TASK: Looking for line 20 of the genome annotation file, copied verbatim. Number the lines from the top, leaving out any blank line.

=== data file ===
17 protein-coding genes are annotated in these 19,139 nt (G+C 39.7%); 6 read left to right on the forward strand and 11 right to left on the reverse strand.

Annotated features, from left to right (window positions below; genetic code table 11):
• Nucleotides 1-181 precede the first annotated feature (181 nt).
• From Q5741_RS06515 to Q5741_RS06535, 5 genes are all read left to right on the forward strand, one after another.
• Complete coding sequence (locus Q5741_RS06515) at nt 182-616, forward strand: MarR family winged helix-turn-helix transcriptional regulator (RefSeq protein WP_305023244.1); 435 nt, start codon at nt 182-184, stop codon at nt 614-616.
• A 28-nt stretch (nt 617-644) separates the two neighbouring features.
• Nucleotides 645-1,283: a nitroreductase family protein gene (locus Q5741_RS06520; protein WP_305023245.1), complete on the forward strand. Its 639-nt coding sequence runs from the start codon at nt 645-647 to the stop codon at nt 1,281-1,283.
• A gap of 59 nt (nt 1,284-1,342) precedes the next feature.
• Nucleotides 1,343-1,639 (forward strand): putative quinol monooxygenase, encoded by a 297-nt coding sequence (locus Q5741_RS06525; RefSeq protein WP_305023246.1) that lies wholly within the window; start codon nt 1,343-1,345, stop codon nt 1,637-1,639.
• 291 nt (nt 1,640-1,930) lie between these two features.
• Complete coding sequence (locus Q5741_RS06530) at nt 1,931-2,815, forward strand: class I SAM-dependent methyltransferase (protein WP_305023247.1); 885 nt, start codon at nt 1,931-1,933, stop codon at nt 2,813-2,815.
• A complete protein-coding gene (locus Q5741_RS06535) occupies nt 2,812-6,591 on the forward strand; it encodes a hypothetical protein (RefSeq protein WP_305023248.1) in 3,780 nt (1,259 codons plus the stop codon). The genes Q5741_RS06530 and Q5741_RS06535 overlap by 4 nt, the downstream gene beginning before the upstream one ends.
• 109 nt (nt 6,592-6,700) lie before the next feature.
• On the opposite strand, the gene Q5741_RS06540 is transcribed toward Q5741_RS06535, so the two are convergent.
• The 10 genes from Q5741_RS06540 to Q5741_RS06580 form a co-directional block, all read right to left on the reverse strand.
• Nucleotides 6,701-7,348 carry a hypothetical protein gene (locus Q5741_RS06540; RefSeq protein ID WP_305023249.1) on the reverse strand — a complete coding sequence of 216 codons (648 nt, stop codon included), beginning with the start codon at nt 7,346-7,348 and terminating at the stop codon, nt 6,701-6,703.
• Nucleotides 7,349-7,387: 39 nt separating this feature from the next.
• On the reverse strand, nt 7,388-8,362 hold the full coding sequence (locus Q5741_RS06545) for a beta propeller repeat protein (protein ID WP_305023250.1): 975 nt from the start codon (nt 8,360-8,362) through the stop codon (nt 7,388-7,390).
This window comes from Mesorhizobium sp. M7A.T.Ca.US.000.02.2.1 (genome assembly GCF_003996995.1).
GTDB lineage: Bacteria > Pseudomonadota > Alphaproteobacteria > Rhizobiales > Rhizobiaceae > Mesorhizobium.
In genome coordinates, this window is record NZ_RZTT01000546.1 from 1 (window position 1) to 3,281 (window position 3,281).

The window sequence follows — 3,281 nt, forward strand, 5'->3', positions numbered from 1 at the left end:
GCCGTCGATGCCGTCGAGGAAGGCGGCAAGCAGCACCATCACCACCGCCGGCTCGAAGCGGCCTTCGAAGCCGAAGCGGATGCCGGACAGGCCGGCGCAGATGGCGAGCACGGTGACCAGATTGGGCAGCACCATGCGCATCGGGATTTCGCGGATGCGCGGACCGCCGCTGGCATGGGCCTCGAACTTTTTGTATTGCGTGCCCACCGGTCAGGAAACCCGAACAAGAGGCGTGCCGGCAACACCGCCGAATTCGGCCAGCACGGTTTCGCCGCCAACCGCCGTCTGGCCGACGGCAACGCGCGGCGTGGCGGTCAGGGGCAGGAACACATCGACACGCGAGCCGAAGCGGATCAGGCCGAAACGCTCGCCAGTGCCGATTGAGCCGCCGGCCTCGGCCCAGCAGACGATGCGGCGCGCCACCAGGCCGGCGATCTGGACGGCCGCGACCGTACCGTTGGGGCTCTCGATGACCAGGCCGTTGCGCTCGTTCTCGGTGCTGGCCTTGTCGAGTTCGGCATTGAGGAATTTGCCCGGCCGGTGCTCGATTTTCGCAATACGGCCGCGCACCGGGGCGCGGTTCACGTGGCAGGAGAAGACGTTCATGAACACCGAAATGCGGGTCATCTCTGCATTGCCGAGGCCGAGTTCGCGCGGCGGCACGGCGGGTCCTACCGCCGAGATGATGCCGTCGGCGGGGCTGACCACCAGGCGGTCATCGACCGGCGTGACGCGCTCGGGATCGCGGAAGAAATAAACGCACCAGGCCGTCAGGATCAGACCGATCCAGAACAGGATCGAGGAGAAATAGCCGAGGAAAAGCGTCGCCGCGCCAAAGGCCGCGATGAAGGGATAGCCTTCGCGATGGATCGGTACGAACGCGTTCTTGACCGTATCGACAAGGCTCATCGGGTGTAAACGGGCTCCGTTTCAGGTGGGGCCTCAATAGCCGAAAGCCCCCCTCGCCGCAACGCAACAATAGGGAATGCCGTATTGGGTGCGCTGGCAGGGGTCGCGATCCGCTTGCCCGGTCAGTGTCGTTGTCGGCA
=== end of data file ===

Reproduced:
GTDB lineage: Bacteria > Pseudomonadota > Alphaproteobacteria > Rhizobiales > Rhizobiaceae > Mesorhizobium.